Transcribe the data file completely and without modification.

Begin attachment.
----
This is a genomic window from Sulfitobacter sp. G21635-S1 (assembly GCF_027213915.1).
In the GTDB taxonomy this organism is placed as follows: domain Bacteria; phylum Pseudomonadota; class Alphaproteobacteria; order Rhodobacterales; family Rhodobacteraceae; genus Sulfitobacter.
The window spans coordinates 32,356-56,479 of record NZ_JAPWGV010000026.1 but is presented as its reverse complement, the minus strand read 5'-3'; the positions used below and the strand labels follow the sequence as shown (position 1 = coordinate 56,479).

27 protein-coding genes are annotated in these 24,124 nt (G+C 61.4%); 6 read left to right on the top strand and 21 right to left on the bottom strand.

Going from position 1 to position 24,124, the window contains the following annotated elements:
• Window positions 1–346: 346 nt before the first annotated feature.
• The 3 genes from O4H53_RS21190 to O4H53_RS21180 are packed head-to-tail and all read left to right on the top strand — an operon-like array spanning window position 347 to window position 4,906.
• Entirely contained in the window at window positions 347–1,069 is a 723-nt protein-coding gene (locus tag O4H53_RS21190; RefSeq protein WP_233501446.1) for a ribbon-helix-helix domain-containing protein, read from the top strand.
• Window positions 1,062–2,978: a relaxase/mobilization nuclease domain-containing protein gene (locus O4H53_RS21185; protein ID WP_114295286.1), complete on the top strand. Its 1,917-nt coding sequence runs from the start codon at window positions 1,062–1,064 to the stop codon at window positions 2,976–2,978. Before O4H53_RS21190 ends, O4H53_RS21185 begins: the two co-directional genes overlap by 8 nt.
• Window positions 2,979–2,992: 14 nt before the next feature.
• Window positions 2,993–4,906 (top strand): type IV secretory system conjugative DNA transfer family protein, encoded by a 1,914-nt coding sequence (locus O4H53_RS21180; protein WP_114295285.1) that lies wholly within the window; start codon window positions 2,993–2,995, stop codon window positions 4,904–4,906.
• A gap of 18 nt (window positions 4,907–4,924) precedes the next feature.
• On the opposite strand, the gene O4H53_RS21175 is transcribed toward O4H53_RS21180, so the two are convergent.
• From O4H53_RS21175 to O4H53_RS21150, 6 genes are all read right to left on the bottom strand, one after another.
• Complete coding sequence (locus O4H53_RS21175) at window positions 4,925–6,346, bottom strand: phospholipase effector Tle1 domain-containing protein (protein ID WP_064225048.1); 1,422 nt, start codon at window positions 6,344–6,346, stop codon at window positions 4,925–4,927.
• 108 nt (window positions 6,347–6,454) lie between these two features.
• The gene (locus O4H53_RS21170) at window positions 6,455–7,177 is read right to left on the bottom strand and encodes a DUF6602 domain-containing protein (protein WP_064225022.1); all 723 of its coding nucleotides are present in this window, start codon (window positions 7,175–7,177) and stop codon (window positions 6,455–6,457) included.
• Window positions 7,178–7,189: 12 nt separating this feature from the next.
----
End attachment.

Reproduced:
This is a genomic window from Sulfitobacter sp. G21635-S1 (assembly GCF_027213915.1).
In the GTDB taxonomy this organism is placed as follows: domain Bacteria; phylum Pseudomonadota; class Alphaproteobacteria; order Rhodobacterales; family Rhodobacteraceae; genus Sulfitobacter.
The window spans coordinates 32,356-56,479 of record NZ_JAPWGV010000026.1 but is presented as its reverse complement, the minus strand read 5'-3'; the positions used below and the strand labels follow the sequence as shown (position 1 = coordinate 56,479).

27 protein-coding genes are annotated in these 24,124 nt (G+C 61.4%); 6 read left to right on the top strand and 21 right to left on the bottom strand.

Going from position 1 to position 24,124, the window contains the following annotated elements:
• Window positions 1–346: 346 nt before the first annotated feature.
• The 3 genes from O4H53_RS21190 to O4H53_RS21180 are packed head-to-tail and all read left to right on the top strand — an operon-like array spanning window position 347 to window position 4,906.
• Entirely contained in the window at window positions 347–1,069 is a 723-nt protein-coding gene (locus tag O4H53_RS21190; RefSeq protein WP_233501446.1) for a ribbon-helix-helix domain-containing protein, read from the top strand.
• Window positions 1,062–2,978: a relaxase/mobilization nuclease domain-containing protein gene (locus O4H53_RS21185; protein ID WP_114295286.1), complete on the top strand. Its 1,917-nt coding sequence runs from the start codon at window positions 1,062–1,064 to the stop codon at window positions 2,976–2,978. Before O4H53_RS21190 ends, O4H53_RS21185 begins: the two co-directional genes overlap by 8 nt.
• Window positions 2,979–2,992: 14 nt before the next feature.
• Window positions 2,993–4,906 (top strand): type IV secretory system conjugative DNA transfer family protein, encoded by a 1,914-nt coding sequence (locus O4H53_RS21180; protein WP_114295285.1) that lies wholly within the window; start codon window positions 2,993–2,995, stop codon window positions 4,904–4,906.
• A gap of 18 nt (window positions 4,907–4,924) precedes the next feature.
• On the opposite strand, the gene O4H53_RS21175 is transcribed toward O4H53_RS21180, so the two are convergent.
• From O4H53_RS21175 to O4H53_RS21150, 6 genes are all read right to left on the bottom strand, one after another.
• Complete coding sequence (locus O4H53_RS21175) at window positions 4,925–6,346, bottom strand: phospholipase effector Tle1 domain-containing protein (protein ID WP_064225048.1); 1,422 nt, start codon at window positions 6,344–6,346, stop codon at window positions 4,925–4,927.
• 108 nt (window positions 6,347–6,454) lie between these two features.
• The gene (locus O4H53_RS21170) at window positions 6,455–7,177 is read right to left on the bottom strand and encodes a DUF6602 domain-containing protein (protein WP_064225022.1); all 723 of its coding nucleotides are present in this window, start codon (window positions 7,175–7,177) and stop codon (window positions 6,455–6,457) included.
• Window positions 7,178–7,189: 12 nt separating this feature from the next.